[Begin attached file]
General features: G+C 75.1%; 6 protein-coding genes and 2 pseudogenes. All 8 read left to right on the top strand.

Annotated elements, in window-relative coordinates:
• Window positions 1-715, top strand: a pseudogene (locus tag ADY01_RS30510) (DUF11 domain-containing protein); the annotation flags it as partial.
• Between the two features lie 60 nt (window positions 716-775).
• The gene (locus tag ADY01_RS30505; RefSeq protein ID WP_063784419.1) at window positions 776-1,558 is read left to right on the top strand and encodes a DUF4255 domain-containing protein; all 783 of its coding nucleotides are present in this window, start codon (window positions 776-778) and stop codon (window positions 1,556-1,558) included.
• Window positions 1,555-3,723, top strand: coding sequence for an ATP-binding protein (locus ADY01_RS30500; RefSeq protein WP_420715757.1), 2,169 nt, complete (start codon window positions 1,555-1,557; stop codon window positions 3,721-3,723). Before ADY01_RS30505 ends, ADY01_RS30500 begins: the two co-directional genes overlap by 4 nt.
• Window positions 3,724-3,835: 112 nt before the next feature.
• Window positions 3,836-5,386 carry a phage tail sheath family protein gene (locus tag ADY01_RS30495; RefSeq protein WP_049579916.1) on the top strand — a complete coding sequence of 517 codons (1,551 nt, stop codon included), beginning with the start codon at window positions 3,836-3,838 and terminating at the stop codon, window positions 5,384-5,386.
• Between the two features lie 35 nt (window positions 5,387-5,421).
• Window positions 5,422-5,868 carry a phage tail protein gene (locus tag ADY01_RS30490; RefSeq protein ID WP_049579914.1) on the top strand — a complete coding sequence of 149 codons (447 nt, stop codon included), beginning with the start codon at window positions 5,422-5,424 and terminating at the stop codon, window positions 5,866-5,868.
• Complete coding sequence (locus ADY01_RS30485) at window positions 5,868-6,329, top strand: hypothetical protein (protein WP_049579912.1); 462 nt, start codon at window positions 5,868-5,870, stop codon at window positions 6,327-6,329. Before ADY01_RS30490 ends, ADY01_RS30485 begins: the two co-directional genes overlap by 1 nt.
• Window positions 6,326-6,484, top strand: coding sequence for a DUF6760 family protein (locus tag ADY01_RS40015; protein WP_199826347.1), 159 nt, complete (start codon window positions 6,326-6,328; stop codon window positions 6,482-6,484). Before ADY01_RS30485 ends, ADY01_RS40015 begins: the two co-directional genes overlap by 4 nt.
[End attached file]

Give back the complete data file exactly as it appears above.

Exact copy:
General features: G+C 75.1%; 6 protein-coding genes and 2 pseudogenes. All 8 read left to right on the top strand.

Annotated elements, in window-relative coordinates:
• Window positions 1-715, top strand: a pseudogene (locus tag ADY01_RS30510) (DUF11 domain-containing protein); the annotation flags it as partial.
• Between the two features lie 60 nt (window positions 716-775).
• The gene (locus tag ADY01_RS30505; RefSeq protein ID WP_063784419.1) at window positions 776-1,558 is read left to right on the top strand and encodes a DUF4255 domain-containing protein; all 783 of its coding nucleotides are present in this window, start codon (window positions 776-778) and stop codon (window positions 1,556-1,558) included.
• Window positions 1,555-3,723, top strand: coding sequence for an ATP-binding protein (locus ADY01_RS30500; RefSeq protein WP_420715757.1), 2,169 nt, complete (start codon window positions 1,555-1,557; stop codon window positions 3,721-3,723). Before ADY01_RS30505 ends, ADY01_RS30500 begins: the two co-directional genes overlap by 4 nt.
• Window positions 3,724-3,835: 112 nt before the next feature.
• Window positions 3,836-5,386 carry a phage tail sheath family protein gene (locus tag ADY01_RS30495; RefSeq protein WP_049579916.1) on the top strand — a complete coding sequence of 517 codons (1,551 nt, stop codon included), beginning with the start codon at window positions 3,836-3,838 and terminating at the stop codon, window positions 5,384-5,386.
• Between the two features lie 35 nt (window positions 5,387-5,421).
• Window positions 5,422-5,868 carry a phage tail protein gene (locus tag ADY01_RS30490; RefSeq protein ID WP_049579914.1) on the top strand — a complete coding sequence of 149 codons (447 nt, stop codon included), beginning with the start codon at window positions 5,422-5,424 and terminating at the stop codon, window positions 5,866-5,868.
• Complete coding sequence (locus ADY01_RS30485) at window positions 5,868-6,329, top strand: hypothetical protein (protein WP_049579912.1); 462 nt, start codon at window positions 5,868-5,870, stop codon at window positions 6,327-6,329. Before ADY01_RS30490 ends, ADY01_RS30485 begins: the two co-directional genes overlap by 1 nt.
• Window positions 6,326-6,484, top strand: coding sequence for a DUF6760 family protein (locus tag ADY01_RS40015; protein WP_199826347.1), 159 nt, complete (start codon window positions 6,326-6,328; stop codon window positions 6,482-6,484). Before ADY01_RS30485 ends, ADY01_RS40015 begins: the two co-directional genes overlap by 4 nt.